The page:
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Breaking down the East Region

By Dan Sostek / Sports Editor

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In a year full of parity in college basketball, it’s been tough to scope out the elite versus the meek.

That remains true in Pitt’s East Region of the NCAA Tournament, as it’s difficult to pick out the contenders in the grouping. There is an array of teams that can make noise in the corner of the bracket

1 SEED: NORTH CAROLINA (28-6) – Roy Williams’ team is coming off of a sweep of ACC championships, winning the regular season and tournament titles. The Tar Heels are deep at all positions, sporting multiple talented big men, such as Brice Johnson, Isaiah Hicks and Kennedy Meeks, as well as talented guards, such as Joel Berry II, Marcus Paige and Justin Jackson. All that firepower will be hard for any team in the region to stomp out.

2 SEED: XAVIER (27-5) – One of two Big East teams to earn a No. 2 seed in this year’s tournament, the Musketeers are a tough team, and under head coach Chris Mack, have tournament experience and a bevy of confidence. They rebound well, feature tremendous depth and have impressive wins over Villanova, Michigan and Butler.

3 SEED: WEST VIRGINIA (26-8) – The runner-up in the Big 12 tournament is as ferocious a defense as one will find in college basketball. Affectionately nicknamed “Press Virginia,” the Mountaineers wreak havoc on opponent’s offensive sets, playing full-court press throughout the entire game. If West Virginia shoots well, its peak is higher than most other squads.

4 SEED: KENTUCKY (26-8) – You won’t find a more talented four seed in the tournament than the Wildcats. They feature the diminutive-but-dynamic point guard Tyler Ulis, who can score and dish it as well as anyone in the country, alongside Jamal Murray, who surged in Kentucky’s SEC Tournament title run. Head coach John Calipari has to get some production out of disappointing blue chip recruit Skal Labissière, who needs to become a force in the paint.

5 SEED: INDIANA (25-7) – The Hoosiers proved this year that they can compete against the best of the best, beating out Michigan State, Iowa, Purdue and Wisconsin for the Big Ten regular season title. But they went out with a whimper in the Big Ten tournament, losing on a buzzer-beater to Michigan in their first game. Senior point guard Yogi Ferrell might have a storied tournament performance in him, but he’ll need help from his supporting cast, such as Thomas Bryant and Max Bielfeldt.

6 SEED: NOTRE DAME (21-11) – Notre Dame looked poised for another strong run in the ACC tournament, until it ran into the buzzsaw of the North Carolina Tar Heels. Despite that 30-point loss, the Fighting Irish field a diverse attack, with speedy point guard Demetrius Jackson and shooter Steve Vasturia complimenting big men V.J. Beachem, Bonzie Colson and Zach Auguste. That versatility makes the Irish a difficult matchup.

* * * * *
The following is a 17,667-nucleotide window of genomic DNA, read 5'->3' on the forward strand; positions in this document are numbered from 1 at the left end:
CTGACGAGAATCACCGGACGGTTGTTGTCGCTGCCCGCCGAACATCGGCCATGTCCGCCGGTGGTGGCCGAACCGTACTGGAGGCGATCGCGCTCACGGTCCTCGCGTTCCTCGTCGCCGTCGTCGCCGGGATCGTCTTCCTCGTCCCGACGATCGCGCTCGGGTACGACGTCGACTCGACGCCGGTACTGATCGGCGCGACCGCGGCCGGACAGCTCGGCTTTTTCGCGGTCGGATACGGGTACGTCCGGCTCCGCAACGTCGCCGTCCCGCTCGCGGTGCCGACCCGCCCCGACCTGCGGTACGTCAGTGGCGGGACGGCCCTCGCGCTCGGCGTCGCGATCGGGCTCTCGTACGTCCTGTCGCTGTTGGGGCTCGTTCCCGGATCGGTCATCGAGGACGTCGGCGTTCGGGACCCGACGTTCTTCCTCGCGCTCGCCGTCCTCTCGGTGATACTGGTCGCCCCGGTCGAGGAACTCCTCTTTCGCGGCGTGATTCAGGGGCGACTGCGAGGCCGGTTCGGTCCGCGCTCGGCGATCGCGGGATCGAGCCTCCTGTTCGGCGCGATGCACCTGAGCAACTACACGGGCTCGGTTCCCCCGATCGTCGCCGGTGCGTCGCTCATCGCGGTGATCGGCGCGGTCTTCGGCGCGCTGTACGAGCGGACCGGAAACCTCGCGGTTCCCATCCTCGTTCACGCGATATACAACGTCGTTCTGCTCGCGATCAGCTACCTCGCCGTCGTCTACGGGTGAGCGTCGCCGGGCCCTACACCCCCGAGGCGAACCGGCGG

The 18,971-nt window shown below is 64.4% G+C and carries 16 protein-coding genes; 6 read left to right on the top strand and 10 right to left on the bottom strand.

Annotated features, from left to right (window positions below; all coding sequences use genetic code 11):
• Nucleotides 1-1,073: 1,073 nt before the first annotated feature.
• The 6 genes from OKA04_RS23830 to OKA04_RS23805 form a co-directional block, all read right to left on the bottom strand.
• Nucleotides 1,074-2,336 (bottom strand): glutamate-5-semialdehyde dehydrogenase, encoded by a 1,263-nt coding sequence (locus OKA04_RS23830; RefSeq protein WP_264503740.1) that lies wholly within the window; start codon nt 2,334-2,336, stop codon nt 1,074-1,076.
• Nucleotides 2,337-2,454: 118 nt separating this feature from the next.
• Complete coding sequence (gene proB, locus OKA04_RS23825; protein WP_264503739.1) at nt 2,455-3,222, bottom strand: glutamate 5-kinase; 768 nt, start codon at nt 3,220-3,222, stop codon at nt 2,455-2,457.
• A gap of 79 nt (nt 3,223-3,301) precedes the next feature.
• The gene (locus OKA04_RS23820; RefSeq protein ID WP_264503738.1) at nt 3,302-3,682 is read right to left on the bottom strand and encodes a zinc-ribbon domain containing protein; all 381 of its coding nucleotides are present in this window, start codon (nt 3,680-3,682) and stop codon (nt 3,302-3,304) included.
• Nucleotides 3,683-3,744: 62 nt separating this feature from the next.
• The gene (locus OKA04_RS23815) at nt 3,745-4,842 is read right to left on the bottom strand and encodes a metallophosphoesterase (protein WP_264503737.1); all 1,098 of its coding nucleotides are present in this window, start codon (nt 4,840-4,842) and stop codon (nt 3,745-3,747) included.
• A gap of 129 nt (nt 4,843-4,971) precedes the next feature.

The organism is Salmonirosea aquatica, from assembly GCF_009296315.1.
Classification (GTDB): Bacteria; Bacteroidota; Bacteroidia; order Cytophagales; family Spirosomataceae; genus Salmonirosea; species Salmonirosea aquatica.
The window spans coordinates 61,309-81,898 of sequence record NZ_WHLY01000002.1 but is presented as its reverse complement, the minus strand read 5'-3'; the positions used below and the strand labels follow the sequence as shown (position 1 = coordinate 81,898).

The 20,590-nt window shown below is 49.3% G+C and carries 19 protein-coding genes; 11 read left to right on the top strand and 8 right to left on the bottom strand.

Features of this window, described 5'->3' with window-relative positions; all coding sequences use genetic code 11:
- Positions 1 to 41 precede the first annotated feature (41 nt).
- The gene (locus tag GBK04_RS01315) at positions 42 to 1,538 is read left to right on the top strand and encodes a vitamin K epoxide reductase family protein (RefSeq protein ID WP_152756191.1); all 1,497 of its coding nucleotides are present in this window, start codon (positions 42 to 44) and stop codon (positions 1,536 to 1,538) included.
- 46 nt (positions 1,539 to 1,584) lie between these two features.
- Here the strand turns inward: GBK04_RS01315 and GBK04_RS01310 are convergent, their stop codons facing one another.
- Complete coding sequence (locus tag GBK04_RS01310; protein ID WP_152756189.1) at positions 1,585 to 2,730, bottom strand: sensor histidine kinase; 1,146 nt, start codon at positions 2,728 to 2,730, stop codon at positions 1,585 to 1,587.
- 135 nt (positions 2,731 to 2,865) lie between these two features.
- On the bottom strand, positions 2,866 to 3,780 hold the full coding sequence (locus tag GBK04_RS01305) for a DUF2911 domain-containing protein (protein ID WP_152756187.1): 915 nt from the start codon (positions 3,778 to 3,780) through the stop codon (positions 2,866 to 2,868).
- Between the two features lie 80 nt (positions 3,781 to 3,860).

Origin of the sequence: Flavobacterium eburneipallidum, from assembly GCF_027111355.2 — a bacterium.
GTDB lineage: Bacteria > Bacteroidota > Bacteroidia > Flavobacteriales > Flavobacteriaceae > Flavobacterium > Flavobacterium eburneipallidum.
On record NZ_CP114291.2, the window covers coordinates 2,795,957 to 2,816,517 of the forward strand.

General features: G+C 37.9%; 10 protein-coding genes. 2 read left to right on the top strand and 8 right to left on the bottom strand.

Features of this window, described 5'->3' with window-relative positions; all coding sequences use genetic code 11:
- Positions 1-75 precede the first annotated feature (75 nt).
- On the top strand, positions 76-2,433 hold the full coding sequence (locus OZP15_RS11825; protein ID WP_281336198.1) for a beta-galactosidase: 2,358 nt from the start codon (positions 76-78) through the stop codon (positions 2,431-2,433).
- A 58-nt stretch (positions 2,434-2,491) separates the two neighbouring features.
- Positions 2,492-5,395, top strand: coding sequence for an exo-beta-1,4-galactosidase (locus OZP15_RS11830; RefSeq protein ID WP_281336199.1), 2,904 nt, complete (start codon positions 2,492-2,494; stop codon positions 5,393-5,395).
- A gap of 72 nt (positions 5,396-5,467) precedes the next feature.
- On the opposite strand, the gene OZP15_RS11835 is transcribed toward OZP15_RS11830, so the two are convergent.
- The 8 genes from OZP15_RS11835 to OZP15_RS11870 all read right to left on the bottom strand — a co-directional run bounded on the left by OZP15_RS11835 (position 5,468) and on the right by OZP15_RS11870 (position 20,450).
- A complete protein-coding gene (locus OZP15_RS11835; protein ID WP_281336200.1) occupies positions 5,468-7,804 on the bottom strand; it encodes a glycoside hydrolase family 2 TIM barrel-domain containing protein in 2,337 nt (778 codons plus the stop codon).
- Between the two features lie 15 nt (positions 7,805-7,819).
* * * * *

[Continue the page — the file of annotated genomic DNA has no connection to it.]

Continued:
7 SEED: WISCONSIN (20-12) – The Panthers’ first opponent is the reigning runner-up of last year’s tournament, but they have lost a lot of pieces since then. Without their former coach — Bo Ryan — and two best players — Frank Kaminsky and Sam Dekker — from their team last year, the Badgers are led by new coach Greg Gard and returners Nigel Hayes and Bronson Koenig. Those two have played on the biggest stage before, and other teams can’t undervalue that experience.

8 SEED: USC (21-12) While Wisconsin sports experience in big games, the Trojans lack any, with this tournament appearance being their first since 2012. Coach Andy Enfield has some experience as a bracket-buster, leading Florida Gulf Coast University to the Sweet 16 in 2013. Their offense is balanced, with five scorers averaging double-figures, but will likely need someone to step up as a go-to-guy if they want to advance past the first weekend of the tournament.

9 SEED: PROVIDENCE (23-10) Providence has high-octane star power on its roster, with sensational point guard Kris Dunn and high-scoring forward Ben Bentil carrying the Friars to another NCAA Tournament berth. Those two have the ability to will their team to a win any time out, and higher-seeded teams can overlook the duo at their own peril.

13 SEED: STONY BROOK (26-6) The Seawolves have the look of a potential mid-major Cinderella story, even with their tough first round matchup against Kentucky withstanding. They’re headed by one star, but that one star, Jameel Warney, is a force in the paint. He scored 43 points in Stony Brook’s American East championship game, which sent the program to its first-ever conference championship win. Getting past the Wildcats is a tall task, but they have a better shot than most think.

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Breaking down the East Region